“Multitracking has another advantage too, one that is more unexpected. It feels better.”
“Multitracking keeps egos in check.”
One rule of thumb when interviewing job candidates is to keep searching for options until you fall in love at least twice.
“There is research suggesting that extreme multitracking is detrimental.”
Adding one more alternative to your decision will substantially improve your decisions, and it stops well short of triggering decision paralysis.
Decision paralysis is not a big factor in most circumstances—you don’t need a plethora of choices to improve your decisions. You just need one extra choice, or two.
“To get the benefits of multitracking, we need to produce options that are meaningfully distinct.”
“To diagnose whether your colleagues have created real or sham options, poll them for their preferences.”
“Generating distinct options is even more difficult when our minds settle into certain well-worn grooves.”
Grooves are triggered when we think about avoiding bad things, and one is triggered when we think about pursuing good things.
“When we’re in one state, we tend to ignore the other.”
“Psychologists have identified two contrasting mindsets that affect our motivation and our receptiveness to new opportunities: a ‘prevention focus,’ which orients us toward avoiding negative outcomes, and a ‘promotion focus,’ which orients us toward pursuing positive outcomes.”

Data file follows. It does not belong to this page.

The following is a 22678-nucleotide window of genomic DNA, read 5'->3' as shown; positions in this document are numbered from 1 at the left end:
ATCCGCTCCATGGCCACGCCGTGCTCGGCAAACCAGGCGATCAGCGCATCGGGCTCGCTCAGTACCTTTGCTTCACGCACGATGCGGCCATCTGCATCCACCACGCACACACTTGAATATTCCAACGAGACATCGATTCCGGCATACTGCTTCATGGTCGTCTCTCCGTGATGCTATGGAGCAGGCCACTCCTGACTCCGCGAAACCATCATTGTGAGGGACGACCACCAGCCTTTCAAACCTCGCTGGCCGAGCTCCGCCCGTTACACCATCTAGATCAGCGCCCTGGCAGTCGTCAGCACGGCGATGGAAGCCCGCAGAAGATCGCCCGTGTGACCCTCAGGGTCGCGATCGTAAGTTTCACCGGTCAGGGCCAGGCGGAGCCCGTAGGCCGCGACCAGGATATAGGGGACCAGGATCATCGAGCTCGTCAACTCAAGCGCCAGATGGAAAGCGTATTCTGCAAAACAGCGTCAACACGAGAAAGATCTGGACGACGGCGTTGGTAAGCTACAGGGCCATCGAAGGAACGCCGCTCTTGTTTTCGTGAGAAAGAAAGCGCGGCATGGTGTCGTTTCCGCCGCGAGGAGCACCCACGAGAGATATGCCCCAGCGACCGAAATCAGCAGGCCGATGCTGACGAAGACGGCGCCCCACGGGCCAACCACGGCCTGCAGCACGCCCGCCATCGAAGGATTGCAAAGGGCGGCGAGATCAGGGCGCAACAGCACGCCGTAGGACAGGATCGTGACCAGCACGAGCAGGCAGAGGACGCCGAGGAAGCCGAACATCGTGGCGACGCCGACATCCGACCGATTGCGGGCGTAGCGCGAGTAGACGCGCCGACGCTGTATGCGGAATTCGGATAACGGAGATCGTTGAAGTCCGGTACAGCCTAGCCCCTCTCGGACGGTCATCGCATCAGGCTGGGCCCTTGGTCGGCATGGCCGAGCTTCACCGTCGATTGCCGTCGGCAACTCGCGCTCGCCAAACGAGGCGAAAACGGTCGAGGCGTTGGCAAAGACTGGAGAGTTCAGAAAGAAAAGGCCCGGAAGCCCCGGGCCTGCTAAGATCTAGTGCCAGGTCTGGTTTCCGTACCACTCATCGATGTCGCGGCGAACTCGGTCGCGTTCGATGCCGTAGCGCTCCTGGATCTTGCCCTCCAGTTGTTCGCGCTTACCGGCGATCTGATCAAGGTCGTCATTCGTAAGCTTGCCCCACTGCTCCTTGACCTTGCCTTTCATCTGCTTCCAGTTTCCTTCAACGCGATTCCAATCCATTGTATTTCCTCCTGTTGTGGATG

“The wisest decisions may combine the caution of the prevention mindset with the enthusiasm of the promotion mindset.”
Push for “this AND that” rather than “this OR that.”
Ask yourself, “Who else is struggling with a similar problem, and what can I learn from them?”
“To break out of a narrow frame, we need options, and one of the most basic ways to generate new options is to find someone else who’s solved your problem.”
“Sometimes the people who have solved our problems are our own colleagues.”
Bright spots are native to your situation. It’s your own success you’re seeking to reproduce. (Note: for more on bright spots, read Switch.)
A playlist comprises questions to ask, principles to consult, and ideas to consider.
For example, if you were planning a marketing campaign, you might ask:
Playlists spur us to multitrack.
“One of the reliable but unrecognized pillars of scientific thinking is the analogy.”